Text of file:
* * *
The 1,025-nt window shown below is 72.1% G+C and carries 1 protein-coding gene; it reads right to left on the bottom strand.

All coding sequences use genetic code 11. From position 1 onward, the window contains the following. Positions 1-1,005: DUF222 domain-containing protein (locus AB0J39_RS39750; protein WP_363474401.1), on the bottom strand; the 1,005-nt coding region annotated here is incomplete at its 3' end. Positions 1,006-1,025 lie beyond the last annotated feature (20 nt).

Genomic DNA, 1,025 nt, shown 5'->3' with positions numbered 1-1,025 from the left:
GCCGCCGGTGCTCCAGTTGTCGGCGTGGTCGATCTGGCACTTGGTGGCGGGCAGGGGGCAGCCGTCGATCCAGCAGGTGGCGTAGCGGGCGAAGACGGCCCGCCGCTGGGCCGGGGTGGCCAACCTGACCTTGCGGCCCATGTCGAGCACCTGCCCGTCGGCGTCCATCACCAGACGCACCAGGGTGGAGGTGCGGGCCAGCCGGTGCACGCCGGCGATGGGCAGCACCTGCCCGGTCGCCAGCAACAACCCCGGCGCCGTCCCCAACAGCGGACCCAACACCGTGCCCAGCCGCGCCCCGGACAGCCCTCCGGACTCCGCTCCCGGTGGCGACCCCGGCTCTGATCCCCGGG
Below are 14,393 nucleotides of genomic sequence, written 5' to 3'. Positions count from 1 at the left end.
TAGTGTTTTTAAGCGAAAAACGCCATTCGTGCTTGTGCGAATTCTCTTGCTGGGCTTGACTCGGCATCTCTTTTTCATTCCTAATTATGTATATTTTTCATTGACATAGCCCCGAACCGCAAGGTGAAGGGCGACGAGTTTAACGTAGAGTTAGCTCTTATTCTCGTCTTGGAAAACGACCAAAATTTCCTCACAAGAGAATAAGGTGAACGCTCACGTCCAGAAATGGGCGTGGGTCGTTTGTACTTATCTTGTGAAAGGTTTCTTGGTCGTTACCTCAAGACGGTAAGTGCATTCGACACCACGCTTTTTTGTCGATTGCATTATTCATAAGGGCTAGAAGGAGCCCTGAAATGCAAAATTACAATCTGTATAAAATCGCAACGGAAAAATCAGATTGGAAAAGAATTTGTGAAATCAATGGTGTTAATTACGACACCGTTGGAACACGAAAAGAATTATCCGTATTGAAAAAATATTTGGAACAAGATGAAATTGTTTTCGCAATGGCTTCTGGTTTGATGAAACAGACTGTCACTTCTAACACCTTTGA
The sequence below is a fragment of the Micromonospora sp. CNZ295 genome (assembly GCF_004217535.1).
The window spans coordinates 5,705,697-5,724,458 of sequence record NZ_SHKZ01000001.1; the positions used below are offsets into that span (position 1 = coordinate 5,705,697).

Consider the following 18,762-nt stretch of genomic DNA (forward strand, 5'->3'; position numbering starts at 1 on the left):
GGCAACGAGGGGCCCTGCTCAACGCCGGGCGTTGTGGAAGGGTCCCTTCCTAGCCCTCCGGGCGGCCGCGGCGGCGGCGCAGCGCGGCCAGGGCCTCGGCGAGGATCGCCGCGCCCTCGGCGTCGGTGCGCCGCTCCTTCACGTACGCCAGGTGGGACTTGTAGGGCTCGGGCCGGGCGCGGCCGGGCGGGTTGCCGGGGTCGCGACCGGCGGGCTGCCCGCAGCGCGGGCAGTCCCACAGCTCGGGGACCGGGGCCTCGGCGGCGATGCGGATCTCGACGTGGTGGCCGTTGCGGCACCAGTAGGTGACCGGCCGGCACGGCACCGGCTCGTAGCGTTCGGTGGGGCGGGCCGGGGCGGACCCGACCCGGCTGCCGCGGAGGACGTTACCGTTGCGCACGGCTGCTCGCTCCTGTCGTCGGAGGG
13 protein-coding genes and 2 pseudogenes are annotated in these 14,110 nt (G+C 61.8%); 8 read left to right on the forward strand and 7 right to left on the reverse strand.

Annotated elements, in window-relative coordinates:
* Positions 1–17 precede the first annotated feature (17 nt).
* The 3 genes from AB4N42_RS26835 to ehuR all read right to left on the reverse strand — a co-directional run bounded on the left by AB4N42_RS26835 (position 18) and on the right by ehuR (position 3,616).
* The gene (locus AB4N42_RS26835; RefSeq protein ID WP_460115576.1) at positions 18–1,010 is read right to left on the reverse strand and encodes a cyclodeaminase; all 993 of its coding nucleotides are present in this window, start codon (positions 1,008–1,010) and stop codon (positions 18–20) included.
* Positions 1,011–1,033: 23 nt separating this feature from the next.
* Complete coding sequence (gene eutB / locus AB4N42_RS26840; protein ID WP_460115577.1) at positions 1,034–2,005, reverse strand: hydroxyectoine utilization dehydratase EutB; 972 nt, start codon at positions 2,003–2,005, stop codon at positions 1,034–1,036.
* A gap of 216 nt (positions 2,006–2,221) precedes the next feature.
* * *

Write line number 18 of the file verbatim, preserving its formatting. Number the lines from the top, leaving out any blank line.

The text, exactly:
* A gap of 216 nt (positions 2,006–2,221) precedes the next feature.